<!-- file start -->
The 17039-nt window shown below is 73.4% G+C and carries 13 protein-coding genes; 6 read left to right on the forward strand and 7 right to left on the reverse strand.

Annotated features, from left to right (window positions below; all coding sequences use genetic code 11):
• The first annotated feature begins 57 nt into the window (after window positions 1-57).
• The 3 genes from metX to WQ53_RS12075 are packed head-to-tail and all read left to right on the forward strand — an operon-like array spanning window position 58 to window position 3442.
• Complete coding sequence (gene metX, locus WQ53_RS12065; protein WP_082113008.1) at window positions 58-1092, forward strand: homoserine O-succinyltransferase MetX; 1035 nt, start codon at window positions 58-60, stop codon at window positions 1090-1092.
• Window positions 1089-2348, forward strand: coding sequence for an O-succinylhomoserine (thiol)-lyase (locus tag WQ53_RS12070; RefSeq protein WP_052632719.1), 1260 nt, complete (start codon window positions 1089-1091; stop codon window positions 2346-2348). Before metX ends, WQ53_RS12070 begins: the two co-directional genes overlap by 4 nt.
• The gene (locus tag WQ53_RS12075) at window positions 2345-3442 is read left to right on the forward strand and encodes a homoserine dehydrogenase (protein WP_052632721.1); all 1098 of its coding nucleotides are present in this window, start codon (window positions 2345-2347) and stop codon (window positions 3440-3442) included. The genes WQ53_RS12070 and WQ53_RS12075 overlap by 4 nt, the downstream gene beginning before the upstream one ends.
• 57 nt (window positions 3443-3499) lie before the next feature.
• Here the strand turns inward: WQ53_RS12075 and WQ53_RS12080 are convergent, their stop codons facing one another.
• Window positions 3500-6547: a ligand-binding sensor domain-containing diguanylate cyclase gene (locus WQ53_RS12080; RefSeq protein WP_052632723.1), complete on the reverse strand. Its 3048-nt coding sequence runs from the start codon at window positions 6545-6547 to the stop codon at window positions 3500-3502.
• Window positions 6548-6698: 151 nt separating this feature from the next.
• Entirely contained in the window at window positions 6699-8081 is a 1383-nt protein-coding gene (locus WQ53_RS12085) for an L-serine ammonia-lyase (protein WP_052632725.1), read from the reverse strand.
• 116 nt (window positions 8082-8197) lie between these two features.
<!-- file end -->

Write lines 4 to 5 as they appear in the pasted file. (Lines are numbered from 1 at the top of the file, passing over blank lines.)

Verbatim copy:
• The 3 genes from metX to WQ53_RS12075 are packed head-to-tail and all read left to right on the forward strand — an operon-like array spanning window position 58 to window position 3442.
• Complete coding sequence (gene metX, locus WQ53_RS12065; protein WP_082113008.1) at window positions 58-1092, forward strand: homoserine O-succinyltransferase MetX; 1035 nt, start codon at window positions 58-60, stop codon at window positions 1090-1092.